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Sunday, January 11, 2015

Are bonds a safe investment? Not according to veteran investment specialist

Ian Williams advises against investing in bonds, says gold a far better option

For more than 300 years, bonds have been one of the safest investment options available. No longer, according to Ian Williams, veteran investment specialist and Chief Executive Officer of Charteris Treasury Portfolio Managers. Why? Because bonds have been enjoying a bull run for the last 40 years, one which he predicts will end soon "with interest rates set to rise and lower oil prices boosting growth."

According to Williams, "Bonds are a highly-dangerous asset class" and carry extremely asymmetric risk as compared to the possible reward. In an email statement, he referred to the yields of UK government bonds, currently at their lowest since first launched in 1703. Williams adds, "Buying any asset at 300-year highs carries huge risks."

The 62-year-old Williams believes in 40-year cycles. And as the cycle for bonds is near its end, he has not only launched a special fund that will see higher payments as interest rates increase, but he has turned his attention to gold and silver, saying that they are set to become some of the best performing assets.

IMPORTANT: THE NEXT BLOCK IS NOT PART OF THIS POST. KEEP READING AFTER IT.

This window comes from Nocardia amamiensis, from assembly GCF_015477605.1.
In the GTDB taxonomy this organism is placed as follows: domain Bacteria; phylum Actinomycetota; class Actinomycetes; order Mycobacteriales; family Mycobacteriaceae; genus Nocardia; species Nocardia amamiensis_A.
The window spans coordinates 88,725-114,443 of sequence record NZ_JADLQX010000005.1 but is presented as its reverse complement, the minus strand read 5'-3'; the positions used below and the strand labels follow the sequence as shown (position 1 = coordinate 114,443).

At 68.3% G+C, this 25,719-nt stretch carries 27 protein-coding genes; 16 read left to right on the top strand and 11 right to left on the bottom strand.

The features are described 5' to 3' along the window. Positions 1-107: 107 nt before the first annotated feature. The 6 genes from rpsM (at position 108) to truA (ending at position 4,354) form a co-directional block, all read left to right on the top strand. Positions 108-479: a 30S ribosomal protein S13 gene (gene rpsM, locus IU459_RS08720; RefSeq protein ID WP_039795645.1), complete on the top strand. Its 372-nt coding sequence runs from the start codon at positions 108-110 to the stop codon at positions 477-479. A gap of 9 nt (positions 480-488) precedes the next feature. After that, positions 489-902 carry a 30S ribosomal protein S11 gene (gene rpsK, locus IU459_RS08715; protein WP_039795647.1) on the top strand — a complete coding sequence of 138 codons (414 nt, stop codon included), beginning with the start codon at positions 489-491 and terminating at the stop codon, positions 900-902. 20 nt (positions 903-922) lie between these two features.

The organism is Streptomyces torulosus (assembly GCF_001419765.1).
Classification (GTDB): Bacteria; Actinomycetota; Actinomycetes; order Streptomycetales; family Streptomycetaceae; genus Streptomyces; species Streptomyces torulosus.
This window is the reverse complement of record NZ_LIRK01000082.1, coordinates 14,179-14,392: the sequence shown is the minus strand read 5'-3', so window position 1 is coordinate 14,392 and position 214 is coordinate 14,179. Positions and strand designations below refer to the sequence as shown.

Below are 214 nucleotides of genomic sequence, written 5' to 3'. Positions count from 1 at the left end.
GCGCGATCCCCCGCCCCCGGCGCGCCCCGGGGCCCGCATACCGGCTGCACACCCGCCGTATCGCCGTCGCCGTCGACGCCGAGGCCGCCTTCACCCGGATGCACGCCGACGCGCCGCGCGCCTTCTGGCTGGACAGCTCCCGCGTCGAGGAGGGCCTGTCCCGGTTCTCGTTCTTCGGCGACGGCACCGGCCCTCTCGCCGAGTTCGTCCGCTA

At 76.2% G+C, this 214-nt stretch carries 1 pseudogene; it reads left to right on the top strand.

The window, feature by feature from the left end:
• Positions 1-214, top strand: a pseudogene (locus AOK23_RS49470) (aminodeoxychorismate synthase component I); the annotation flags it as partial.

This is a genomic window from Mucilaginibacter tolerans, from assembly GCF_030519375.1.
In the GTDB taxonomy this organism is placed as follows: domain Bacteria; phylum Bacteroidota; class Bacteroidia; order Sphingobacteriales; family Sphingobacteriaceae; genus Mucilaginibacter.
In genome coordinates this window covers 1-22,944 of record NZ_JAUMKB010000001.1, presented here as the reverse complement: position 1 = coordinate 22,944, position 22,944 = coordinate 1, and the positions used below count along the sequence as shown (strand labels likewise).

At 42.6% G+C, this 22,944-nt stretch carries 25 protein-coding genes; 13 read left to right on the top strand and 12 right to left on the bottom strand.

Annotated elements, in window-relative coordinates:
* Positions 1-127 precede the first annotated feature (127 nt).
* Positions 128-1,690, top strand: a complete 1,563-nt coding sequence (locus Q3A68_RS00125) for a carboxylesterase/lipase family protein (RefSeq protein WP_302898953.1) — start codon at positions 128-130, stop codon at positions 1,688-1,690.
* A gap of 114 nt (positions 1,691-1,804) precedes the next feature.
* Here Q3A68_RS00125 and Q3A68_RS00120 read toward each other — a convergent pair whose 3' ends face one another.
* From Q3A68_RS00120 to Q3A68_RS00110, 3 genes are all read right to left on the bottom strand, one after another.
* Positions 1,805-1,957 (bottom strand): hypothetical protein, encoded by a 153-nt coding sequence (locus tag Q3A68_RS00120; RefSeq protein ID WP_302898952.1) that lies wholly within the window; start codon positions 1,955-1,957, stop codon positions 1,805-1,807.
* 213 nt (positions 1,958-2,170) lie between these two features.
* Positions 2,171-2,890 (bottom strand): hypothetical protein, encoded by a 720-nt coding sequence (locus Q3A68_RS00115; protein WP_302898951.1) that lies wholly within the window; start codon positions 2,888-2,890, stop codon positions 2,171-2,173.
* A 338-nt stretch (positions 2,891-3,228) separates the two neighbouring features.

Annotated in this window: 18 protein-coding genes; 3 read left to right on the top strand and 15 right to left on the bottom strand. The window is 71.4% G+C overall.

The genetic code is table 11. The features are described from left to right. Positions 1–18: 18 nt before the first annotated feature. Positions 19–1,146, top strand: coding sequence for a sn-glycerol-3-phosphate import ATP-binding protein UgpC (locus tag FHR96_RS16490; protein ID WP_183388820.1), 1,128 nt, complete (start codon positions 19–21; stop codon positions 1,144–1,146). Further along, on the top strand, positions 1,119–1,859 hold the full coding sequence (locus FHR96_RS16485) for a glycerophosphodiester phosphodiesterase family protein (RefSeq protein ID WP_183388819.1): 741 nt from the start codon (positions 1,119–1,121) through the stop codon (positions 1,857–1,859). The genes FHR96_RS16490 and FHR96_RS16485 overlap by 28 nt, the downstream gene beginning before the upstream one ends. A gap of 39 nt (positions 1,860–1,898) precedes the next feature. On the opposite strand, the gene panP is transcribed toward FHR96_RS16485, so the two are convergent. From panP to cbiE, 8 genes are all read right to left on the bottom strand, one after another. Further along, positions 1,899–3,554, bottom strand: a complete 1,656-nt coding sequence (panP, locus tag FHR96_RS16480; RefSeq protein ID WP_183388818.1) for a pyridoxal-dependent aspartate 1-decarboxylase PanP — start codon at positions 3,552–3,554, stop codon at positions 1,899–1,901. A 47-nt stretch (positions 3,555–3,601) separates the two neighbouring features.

Of his new New Strategic Bond Fund, Williams says, "the expectation is that this fund will be in the one percent that does not lose capital when the bear market in bonds begins." And according to him, "If our 40-year cycle analysis is correct, that bear market is not very far away."

This trend is sure to be further accentuated in Europe where government debt has become a proportionately larger share of the GDP. As a result, bonds from some countries like France and Italy are no longer an attractive investment option, since they offer lower returns while the risk that the governments might renege on their debts is growing.

Interestingly, the yield rates on French and Italian bonds dropped to all-time lows amid rumors that the European Central Bank is planning to buy bonds to reduce deflation and bolster growth. The rate for French 10-year bonds went down as low as 0.718 percent while 5-year Italian bonds were knocked down to 0.781 per cent.

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photo credit: LendingMemo via photopin cc

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